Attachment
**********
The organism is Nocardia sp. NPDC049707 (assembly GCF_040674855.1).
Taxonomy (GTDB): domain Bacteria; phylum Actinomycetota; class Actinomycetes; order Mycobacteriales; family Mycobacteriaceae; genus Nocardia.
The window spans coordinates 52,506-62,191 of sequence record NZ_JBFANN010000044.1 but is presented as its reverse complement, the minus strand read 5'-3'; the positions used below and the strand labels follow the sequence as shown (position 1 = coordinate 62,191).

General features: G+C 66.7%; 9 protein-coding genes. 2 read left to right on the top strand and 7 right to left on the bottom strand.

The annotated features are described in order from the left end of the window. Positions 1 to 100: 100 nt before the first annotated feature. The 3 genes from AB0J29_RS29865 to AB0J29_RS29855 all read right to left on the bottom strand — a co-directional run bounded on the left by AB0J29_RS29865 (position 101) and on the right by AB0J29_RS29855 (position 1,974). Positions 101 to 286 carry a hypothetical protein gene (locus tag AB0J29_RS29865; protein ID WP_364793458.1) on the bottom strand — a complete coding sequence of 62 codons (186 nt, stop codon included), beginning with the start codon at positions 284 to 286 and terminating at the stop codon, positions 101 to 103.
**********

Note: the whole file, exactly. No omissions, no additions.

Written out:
The organism is Nocardia sp. NPDC049707 (assembly GCF_040674855.1).
Taxonomy (GTDB): domain Bacteria; phylum Actinomycetota; class Actinomycetes; order Mycobacteriales; family Mycobacteriaceae; genus Nocardia.
The window spans coordinates 52,506-62,191 of sequence record NZ_JBFANN010000044.1 but is presented as its reverse complement, the minus strand read 5'-3'; the positions used below and the strand labels follow the sequence as shown (position 1 = coordinate 62,191).

General features: G+C 66.7%; 9 protein-coding genes. 2 read left to right on the top strand and 7 right to left on the bottom strand.

The annotated features are described in order from the left end of the window. Positions 1 to 100: 100 nt before the first annotated feature. The 3 genes from AB0J29_RS29865 to AB0J29_RS29855 all read right to left on the bottom strand — a co-directional run bounded on the left by AB0J29_RS29865 (position 101) and on the right by AB0J29_RS29855 (position 1,974). Positions 101 to 286 carry a hypothetical protein gene (locus tag AB0J29_RS29865; protein ID WP_364793458.1) on the bottom strand — a complete coding sequence of 62 codons (186 nt, stop codon included), beginning with the start codon at positions 284 to 286 and terminating at the stop codon, positions 101 to 103.